Carey Mulligan as Felicia Montealegre and Bradley Cooper as Leonard Bernstein in a scene from "Maestro." Jason McDonald/Netflix via AP

The script by Cooper and Josh Singer takes us through Bernstein’s career, from the moment a stroke of luck puts the baton in his hand to a late-in-life interview that’s filled with tension between Bernstein and the interviewer. We’re reminded that, in addition to conducting, Bernstein also wrote scores for films like “On the Waterfront” and musicals such as “Candide” and “West Side Story.”

Theater fans will enjoy the bevy of famous faces who get a few moments of screen time. Nick Blaemire and Mallory Portnoy are fun as “On the Town” lyricists Adolph Green and Betty Comden; Michael Urie also shows up briefly as “West Side Story” director and choreographer Jerome Robbins.

At the heart of “Maestro” is the love story between Montealegre, who was a celebrity in her own right, and Bernstein. In many ways, we see her husband through her eyes. They truly loved each other, but there was also an understanding that one of them had needs that couldn’t be met by their union.


“I know exactly who you are,” Montealegre says early on about Bernstein’s attraction to men. Later, she tells him “if you aren’t careful, you will die a lonely old queen.” In both instances, Mulligan delivers the lines with equal amounts of love and venom, so that we know this is a bargain her character has willingly entered into and, for the most part, accepts.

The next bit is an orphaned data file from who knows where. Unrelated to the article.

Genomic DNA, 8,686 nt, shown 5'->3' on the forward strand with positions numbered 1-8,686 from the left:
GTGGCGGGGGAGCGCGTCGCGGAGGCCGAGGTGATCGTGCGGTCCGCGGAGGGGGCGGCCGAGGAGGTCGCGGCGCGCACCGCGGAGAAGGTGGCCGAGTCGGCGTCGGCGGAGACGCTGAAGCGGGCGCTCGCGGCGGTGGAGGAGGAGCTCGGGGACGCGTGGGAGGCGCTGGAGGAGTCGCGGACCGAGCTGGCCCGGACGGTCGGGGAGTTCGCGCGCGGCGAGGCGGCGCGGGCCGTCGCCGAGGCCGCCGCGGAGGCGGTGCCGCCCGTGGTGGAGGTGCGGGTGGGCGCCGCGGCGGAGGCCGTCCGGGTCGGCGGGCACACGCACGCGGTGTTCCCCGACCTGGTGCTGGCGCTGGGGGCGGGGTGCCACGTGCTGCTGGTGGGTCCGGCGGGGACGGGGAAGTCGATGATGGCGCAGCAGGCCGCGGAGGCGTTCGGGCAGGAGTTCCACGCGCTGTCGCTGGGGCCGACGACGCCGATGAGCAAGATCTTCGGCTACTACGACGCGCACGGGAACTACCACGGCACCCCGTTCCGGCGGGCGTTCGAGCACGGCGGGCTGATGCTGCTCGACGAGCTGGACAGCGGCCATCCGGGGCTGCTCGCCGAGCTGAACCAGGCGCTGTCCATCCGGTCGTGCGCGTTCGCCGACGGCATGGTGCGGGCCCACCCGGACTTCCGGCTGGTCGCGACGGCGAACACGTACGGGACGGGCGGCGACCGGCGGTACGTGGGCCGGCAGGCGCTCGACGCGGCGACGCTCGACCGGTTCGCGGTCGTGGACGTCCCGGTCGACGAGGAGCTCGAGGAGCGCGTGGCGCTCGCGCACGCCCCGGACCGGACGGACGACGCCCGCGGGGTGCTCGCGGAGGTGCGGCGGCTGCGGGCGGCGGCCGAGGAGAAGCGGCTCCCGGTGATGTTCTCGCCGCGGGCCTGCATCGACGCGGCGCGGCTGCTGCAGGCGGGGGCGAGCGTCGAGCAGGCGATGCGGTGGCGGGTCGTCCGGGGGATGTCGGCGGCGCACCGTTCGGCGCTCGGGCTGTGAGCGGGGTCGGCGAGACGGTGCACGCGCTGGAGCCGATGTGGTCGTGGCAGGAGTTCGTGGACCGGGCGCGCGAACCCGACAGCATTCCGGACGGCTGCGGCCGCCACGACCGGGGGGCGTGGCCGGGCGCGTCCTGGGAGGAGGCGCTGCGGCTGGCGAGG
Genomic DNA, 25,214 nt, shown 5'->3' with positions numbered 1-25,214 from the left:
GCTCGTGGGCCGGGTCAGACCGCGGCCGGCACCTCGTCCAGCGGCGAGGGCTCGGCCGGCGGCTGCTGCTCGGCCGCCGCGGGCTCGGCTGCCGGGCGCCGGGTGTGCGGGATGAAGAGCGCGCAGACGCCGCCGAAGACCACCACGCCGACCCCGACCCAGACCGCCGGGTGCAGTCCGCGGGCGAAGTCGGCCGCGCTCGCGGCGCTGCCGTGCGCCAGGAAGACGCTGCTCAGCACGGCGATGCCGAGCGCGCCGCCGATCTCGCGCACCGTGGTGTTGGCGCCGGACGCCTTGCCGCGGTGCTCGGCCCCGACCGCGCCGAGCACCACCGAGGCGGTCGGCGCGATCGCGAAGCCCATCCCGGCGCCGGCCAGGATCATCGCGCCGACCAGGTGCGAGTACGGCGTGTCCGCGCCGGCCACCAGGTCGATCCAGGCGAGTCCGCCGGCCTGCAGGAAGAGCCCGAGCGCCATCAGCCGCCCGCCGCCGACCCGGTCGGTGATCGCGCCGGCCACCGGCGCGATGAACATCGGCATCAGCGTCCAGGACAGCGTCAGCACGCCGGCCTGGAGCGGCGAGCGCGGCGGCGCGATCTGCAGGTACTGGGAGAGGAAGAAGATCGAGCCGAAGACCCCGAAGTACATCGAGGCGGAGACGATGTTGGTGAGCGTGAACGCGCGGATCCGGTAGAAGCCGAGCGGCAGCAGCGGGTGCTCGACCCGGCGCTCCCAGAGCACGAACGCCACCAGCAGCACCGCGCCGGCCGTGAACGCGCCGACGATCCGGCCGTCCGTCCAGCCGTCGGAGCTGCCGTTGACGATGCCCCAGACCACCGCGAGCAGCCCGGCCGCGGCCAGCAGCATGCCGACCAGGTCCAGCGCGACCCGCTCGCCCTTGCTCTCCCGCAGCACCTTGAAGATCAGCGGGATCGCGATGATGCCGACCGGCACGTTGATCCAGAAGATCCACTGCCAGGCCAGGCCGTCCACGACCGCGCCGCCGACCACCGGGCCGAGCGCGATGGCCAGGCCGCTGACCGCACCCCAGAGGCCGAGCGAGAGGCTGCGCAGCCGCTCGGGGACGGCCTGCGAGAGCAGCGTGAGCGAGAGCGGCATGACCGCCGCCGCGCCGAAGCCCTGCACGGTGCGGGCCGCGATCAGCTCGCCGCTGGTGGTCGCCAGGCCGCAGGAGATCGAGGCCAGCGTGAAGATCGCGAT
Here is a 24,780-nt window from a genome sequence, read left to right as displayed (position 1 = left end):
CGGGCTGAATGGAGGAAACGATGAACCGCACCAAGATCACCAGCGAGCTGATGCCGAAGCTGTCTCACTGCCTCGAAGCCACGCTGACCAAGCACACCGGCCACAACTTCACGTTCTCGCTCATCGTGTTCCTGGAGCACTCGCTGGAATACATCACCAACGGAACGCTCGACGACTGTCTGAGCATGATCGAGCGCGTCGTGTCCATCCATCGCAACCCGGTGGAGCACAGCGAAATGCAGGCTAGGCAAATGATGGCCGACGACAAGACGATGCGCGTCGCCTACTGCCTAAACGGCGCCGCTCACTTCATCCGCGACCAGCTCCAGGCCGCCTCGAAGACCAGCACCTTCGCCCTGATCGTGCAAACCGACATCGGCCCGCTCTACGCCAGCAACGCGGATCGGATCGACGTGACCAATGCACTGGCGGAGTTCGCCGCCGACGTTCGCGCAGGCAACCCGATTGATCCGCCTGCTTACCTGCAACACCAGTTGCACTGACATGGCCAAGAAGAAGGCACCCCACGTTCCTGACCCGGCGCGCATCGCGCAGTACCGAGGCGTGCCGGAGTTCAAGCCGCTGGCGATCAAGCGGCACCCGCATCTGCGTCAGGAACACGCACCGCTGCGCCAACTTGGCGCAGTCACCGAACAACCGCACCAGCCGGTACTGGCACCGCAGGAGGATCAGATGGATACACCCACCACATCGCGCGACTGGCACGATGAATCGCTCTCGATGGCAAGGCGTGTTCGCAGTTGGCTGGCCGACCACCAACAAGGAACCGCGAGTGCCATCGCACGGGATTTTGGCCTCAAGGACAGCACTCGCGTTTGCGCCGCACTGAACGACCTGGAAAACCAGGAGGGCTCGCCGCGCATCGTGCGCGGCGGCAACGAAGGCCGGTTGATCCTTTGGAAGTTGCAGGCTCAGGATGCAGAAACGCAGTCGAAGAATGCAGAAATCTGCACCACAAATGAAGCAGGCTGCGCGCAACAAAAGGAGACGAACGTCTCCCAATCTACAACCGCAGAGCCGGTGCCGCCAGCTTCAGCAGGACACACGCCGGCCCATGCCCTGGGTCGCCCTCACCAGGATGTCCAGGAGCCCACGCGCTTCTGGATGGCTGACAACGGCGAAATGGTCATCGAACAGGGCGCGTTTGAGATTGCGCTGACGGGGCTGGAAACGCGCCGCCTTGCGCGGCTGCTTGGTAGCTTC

Bradley Cooper as Leonard Bernstein and Carey Mulligan as Felicia Montealegre in a scene from "Maestro." Jason McDonald/Netflix via AP

However, the film plays a little too coy with Bernstein’s sexuality. It doesn’t hide it — the movie opens with Bernstein next to another man in bed — but it doesn’t explore it very deeply. Instead, “Maestro” teases the viewer as if being gay were the height of some salacious melodrama, making the scene where Montealegre is angered by her husband’s sloppiness in managing his affairs, and another scene where Bernstein lies to his daughter about the gay “rumors” she has heard, fall flat.

Mulligan is the heart and soul of “Maestro,” which is at its best during the last 20 or so minutes of her performance. She manages to hold our attention with gestures as minor as a glance and a smile directed toward her costar.

Bradley Cooper as Leonard Bernstein in a scene from "Maestro." Jason McDonald/Netflix via AP

The other element of “Maestro” that works is the music, and there is a lot of it to savor. I saw the film in the perfect spot, David Geffen Hall at Lincoln Center, in the very same (but recently renovated) building where Bernstein conducted in the 1960s. I found myself imagining Bernstein in the room with us. It says a lot that I was more focused on my location than on Cooper’s onscreen presence.




Directed by Bradley Cooper. Written by Cooper and Josh Singer. Starring Cooper, Carey Mulligan, Sarah Silverman, Nick Blaemire, Mallory Portnoy, Michael Urie. At Landmark Kendall Square. 129 min. Rated R (a symphony of profanity, an overture of drug use)

Odie Henderson is the Boston Globe's film critic.